Call me crazy but I love this season of quiet waiting in darkness.
It beckons me to be still. To sit for a long while in the silence and listen deeply. If I am wise enough, I heed that call, as I did earlier this month when I gifted myself with a three-day silent retreat at a nearby hermitage.
Some wonder, why do you need time in silence when you live alone? Believe me, it’s not the same. At home there’s the pull of ever-present concerns in my surroundings, the to-do list sitting on my desk, my phone’s popping messages that distract even when it’s silenced. Case in point – since returning from my retreat, it’s taken me weeks to be able to sit down to write about the experience!
But that has only given me more opportunities to “see” more deeply the powerful gift I was given.
At the hermitage I unplugged from everything. Let go of the daily text messages and continuous needs of our refugee hospitality shelters. Let myself simply “be.” And, eventually, I was able to silence the inner voices. My hope was that, like Mary, I could even be silent enough and present enough to fully receive what the Spirit offered. And surrender to it.
As soon as I entered the hermitage, it struck me. A large reproduction of Rembrandt’s “Prodigal Son” – the same painting Henri Nouwen used on the cover of his book, The Return of the Prodigal Son – hung squarely on the wall facing me. It’s my favorite Nouwen book, one that speaks to all the parts of myself that need accepting and embracing.
Clearly this was no coincidence.
The painting begged for reflection. I knew I’d have to comply.
But it wasn’t until my third and final day that I received the real gift. The day I decided to pull the rocking chair up close and finally contemplate the painting.
It didn’t take long for me to see myself in all of the “faces” of the painting, from the self-righteous brother to the humbled younger brother soaking in parental love. Similar to Henri Nouwen’s experience, I was aware of myself in all of these “characters.”
But I waited, open and surrendered, to see what else might emerge. In the upper, far left-hand corner, I began to notice the outline of a figure I’d not seen before. Barely visible in the painting’s dark hues. So faint, it could be easily missed.
The outline appeared unmistakably feminine. Its invisible face positioned high enough to “oversee” and encompass all the figures.
So insignificant. And yet…
The longer I sat, the more I saw in this mysterious image the dark and nurturing safety of a womb large enough and sacred enough to have room for all these “parts” of myself. A loving refuge, like God’s “Holy Womb.”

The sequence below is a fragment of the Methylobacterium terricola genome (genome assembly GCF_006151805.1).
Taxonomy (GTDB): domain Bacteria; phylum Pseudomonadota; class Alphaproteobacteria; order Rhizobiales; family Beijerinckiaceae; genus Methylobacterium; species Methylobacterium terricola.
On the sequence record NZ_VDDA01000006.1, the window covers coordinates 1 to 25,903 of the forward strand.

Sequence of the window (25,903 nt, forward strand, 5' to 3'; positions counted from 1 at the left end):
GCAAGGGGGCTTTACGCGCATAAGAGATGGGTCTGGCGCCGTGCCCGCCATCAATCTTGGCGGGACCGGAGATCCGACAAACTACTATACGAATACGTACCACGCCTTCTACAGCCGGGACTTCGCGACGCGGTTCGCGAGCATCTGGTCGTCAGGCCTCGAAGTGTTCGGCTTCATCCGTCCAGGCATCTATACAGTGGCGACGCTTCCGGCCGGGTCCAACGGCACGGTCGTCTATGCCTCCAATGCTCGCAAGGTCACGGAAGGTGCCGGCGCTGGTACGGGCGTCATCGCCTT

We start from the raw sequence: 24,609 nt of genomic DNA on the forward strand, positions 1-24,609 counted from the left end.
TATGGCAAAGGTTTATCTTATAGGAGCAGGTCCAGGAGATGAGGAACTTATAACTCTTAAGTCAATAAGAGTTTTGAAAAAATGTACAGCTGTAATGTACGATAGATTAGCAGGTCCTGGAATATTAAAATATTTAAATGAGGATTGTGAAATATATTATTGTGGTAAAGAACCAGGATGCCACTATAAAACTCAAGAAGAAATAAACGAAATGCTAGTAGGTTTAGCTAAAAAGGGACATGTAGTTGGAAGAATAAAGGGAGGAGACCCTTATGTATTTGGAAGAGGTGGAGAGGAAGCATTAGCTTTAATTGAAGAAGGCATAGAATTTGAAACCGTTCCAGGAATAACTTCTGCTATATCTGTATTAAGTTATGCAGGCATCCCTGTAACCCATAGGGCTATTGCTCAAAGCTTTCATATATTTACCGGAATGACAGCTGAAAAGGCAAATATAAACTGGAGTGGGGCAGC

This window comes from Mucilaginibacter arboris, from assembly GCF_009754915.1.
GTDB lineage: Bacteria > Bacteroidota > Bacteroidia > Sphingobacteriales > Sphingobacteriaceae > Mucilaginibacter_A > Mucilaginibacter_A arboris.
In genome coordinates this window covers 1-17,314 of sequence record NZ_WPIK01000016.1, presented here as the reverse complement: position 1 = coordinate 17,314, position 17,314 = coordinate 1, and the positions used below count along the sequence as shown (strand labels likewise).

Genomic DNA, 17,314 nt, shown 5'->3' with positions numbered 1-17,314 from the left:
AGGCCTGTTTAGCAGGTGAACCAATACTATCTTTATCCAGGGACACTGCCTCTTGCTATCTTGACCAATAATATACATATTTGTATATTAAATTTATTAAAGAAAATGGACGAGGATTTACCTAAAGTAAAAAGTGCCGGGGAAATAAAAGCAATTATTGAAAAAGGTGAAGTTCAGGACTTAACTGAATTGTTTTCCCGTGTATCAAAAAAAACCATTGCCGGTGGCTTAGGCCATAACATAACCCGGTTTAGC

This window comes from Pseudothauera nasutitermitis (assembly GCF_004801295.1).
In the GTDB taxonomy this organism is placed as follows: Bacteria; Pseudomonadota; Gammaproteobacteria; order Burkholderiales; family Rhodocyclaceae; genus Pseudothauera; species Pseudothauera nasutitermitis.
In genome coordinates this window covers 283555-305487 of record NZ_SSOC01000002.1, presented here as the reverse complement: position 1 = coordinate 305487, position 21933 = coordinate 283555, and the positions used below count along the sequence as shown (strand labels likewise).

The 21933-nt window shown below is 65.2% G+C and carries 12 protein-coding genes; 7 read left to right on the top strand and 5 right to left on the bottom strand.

But could it be that I was this womb, too? This loving, nurturing “Holy Womb”?
I often think of myself as insignificant. And yet….
After returning home, a friend sent me a beautiful Advent/Posada message related to our ministry of hospitality here in El Paso. She noted that “genuine hospitality requires an openness of space, time, and hearts to those others have rejected – or find insignificant. Mary seemed like an insignificant woman and Bethlehem like an insignificant town. But we know God places great value in what can seem to many insignificant.”
My friend’s words stirred something familiar. What had at first gone unnoticed about the painting now became powerfully significant. The revelation of the Word made flesh happened in such a dark and loving Holy Womb as this.
Mary, who seemed so insignificant – young, poor, traveling on the margins – revealed herself to be the Holy Womb that births the greatest love the world has ever known.
Could it not also be that I am pregnant with God? Just like Mary. That all of us are? Including the refugees we serve? These people who travel on the margins, unknown to most of us, despicable to some of us. They seem insignificant. And yet…
In the days and weeks that followed my time at the hermitage, I have come to recognize how, like Mary, I have listened deeply, with the desire to say yes to the truest within me. I have been “obedient” to the deepest voices within me. How else would I have wound up here, in the desert? So far away from my dear Virginia home.
Like Mary, I have said “yes” without worrying about the consequences. Isn’t this how the Holy Womb gives birth? In me? In you? In the least among us?
Isn’t this how the greatest love the world has known is born? Again and again?